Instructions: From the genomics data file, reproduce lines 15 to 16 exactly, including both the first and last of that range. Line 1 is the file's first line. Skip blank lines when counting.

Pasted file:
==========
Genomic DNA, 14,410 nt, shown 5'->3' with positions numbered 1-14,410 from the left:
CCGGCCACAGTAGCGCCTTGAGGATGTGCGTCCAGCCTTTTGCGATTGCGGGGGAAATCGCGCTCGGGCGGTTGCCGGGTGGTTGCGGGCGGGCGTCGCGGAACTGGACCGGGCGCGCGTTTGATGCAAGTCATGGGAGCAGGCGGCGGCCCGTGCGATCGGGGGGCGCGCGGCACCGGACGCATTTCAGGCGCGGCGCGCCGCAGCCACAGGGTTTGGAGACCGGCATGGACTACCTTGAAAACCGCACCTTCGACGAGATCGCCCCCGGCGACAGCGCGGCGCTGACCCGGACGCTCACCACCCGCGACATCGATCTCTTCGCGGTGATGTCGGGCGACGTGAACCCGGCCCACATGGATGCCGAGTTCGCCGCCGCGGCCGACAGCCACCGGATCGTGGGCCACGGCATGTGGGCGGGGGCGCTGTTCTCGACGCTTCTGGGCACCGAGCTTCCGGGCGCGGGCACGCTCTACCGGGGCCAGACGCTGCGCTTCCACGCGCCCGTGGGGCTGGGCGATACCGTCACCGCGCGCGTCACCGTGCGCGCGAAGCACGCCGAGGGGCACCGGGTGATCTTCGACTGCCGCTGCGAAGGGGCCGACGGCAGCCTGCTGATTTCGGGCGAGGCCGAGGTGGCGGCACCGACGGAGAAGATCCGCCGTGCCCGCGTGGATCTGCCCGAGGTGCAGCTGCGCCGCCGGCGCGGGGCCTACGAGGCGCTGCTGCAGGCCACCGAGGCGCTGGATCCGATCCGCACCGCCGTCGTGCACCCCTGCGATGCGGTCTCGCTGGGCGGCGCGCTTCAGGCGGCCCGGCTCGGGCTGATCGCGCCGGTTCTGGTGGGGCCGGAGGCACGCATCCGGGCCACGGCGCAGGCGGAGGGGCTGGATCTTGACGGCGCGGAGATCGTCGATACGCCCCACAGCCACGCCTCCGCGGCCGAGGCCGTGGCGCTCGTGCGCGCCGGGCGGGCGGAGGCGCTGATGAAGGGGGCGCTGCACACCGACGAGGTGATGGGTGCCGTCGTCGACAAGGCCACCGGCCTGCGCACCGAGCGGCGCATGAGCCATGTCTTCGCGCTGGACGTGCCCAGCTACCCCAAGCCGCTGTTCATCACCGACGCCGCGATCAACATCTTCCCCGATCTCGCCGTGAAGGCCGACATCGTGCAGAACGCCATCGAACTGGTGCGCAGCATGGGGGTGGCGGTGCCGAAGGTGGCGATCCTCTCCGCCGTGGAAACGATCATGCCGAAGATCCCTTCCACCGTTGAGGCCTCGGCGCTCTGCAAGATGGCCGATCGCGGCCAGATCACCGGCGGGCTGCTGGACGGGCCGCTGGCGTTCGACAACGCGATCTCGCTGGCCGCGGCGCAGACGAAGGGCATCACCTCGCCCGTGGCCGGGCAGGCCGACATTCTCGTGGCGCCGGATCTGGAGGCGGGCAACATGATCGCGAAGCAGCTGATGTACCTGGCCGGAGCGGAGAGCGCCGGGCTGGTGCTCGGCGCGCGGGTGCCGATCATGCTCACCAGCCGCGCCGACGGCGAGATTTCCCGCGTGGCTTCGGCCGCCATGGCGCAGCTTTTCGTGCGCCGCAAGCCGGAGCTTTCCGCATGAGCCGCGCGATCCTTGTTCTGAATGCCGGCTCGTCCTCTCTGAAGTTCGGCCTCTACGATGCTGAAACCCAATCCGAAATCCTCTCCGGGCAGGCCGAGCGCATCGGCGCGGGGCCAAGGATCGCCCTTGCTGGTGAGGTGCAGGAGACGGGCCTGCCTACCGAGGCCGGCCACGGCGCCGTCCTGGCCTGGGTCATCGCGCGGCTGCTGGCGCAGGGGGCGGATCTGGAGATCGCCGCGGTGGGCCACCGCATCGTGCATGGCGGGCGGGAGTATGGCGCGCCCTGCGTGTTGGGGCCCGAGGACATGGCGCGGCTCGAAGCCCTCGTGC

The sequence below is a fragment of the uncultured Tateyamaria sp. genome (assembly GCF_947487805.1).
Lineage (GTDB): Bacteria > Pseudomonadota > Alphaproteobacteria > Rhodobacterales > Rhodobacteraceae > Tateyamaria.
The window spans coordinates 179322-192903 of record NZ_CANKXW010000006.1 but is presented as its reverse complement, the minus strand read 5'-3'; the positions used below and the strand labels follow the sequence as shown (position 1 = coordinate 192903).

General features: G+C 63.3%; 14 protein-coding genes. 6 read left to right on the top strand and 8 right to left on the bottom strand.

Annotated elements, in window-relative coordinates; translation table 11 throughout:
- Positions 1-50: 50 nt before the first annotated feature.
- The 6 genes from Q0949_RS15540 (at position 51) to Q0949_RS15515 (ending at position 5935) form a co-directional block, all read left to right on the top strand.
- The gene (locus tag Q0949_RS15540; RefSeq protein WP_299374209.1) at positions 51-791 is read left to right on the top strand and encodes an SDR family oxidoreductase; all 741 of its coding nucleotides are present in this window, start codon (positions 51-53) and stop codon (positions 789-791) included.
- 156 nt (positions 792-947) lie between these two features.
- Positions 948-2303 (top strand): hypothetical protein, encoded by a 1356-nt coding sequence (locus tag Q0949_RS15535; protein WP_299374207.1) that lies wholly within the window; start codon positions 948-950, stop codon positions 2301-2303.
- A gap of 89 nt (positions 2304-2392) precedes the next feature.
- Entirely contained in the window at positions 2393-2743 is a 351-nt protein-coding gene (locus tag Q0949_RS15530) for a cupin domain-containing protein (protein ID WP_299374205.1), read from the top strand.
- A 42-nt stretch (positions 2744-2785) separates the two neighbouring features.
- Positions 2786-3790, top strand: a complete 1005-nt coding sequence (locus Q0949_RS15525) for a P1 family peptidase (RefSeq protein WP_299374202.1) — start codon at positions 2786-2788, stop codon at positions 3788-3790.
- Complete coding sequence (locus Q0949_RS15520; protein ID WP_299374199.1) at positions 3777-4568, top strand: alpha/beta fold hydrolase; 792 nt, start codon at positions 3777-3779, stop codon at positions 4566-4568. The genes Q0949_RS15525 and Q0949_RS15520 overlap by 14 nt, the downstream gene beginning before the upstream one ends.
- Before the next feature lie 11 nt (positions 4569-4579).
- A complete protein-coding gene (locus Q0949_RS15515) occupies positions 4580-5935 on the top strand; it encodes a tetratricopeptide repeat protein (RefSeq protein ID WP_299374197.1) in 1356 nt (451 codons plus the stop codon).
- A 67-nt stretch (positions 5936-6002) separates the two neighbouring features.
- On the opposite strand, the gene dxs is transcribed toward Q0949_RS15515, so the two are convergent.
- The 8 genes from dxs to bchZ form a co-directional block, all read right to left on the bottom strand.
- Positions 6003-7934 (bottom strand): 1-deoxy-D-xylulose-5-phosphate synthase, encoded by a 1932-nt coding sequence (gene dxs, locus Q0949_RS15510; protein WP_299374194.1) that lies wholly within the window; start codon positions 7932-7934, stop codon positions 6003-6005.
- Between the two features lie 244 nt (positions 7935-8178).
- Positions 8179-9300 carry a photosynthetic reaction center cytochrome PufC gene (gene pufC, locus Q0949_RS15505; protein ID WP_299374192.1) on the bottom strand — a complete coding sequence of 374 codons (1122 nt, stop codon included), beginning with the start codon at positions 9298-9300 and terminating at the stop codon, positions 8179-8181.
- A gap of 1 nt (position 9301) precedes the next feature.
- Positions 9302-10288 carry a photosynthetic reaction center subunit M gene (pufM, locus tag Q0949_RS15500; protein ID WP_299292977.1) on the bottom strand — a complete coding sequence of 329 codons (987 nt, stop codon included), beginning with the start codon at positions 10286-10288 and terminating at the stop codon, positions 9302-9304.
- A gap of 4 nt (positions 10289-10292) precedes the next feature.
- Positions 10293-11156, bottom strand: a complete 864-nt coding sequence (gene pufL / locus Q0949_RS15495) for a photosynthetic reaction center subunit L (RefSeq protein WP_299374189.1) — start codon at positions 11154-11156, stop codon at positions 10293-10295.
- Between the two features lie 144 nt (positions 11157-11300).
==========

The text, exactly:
- A 42-nt stretch (positions 2744-2785) separates the two neighbouring features.
- Positions 2786-3790, top strand: a complete 1005-nt coding sequence (locus Q0949_RS15525) for a P1 family peptidase (RefSeq protein WP_299374202.1) — start codon at positions 2786-2788, stop codon at positions 3788-3790.